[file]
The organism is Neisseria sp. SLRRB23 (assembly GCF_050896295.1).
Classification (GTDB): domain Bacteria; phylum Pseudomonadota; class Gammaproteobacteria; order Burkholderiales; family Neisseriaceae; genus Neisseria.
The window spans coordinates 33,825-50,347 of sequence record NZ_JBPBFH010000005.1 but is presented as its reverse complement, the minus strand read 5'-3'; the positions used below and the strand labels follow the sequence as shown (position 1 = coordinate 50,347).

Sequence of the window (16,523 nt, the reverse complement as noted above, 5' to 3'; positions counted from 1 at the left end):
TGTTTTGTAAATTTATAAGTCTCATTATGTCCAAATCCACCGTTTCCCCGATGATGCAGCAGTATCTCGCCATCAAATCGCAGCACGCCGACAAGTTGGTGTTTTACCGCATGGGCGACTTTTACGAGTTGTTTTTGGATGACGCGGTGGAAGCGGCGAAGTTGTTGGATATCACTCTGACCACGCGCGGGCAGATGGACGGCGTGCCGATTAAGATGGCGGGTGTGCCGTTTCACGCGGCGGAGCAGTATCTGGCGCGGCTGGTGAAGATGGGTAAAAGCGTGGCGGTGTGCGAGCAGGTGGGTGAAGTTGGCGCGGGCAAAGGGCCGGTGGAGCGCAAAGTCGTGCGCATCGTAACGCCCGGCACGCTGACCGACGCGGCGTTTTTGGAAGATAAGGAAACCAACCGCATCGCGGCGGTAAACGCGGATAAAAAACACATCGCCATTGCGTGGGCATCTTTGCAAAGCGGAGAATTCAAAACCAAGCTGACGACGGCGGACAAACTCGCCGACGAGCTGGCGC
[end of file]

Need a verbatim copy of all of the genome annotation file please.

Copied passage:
The organism is Neisseria sp. SLRRB23 (assembly GCF_050896295.1).
Classification (GTDB): domain Bacteria; phylum Pseudomonadota; class Gammaproteobacteria; order Burkholderiales; family Neisseriaceae; genus Neisseria.
The window spans coordinates 33,825-50,347 of sequence record NZ_JBPBFH010000005.1 but is presented as its reverse complement, the minus strand read 5'-3'; the positions used below and the strand labels follow the sequence as shown (position 1 = coordinate 50,347).

Sequence of the window (16,523 nt, the reverse complement as noted above, 5' to 3'; positions counted from 1 at the left end):
TGTTTTGTAAATTTATAAGTCTCATTATGTCCAAATCCACCGTTTCCCCGATGATGCAGCAGTATCTCGCCATCAAATCGCAGCACGCCGACAAGTTGGTGTTTTACCGCATGGGCGACTTTTACGAGTTGTTTTTGGATGACGCGGTGGAAGCGGCGAAGTTGTTGGATATCACTCTGACCACGCGCGGGCAGATGGACGGCGTGCCGATTAAGATGGCGGGTGTGCCGTTTCACGCGGCGGAGCAGTATCTGGCGCGGCTGGTGAAGATGGGTAAAAGCGTGGCGGTGTGCGAGCAGGTGGGTGAAGTTGGCGCGGGCAAAGGGCCGGTGGAGCGCAAAGTCGTGCGCATCGTAACGCCCGGCACGCTGACCGACGCGGCGTTTTTGGAAGATAAGGAAACCAACCGCATCGCGGCGGTAAACGCGGATAAAAAACACATCGCCATTGCGTGGGCATCTTTGCAAAGCGGAGAATTCAAAACCAAGCTGACGACGGCGGACAAACTCGCCGACGAGCTGGCGC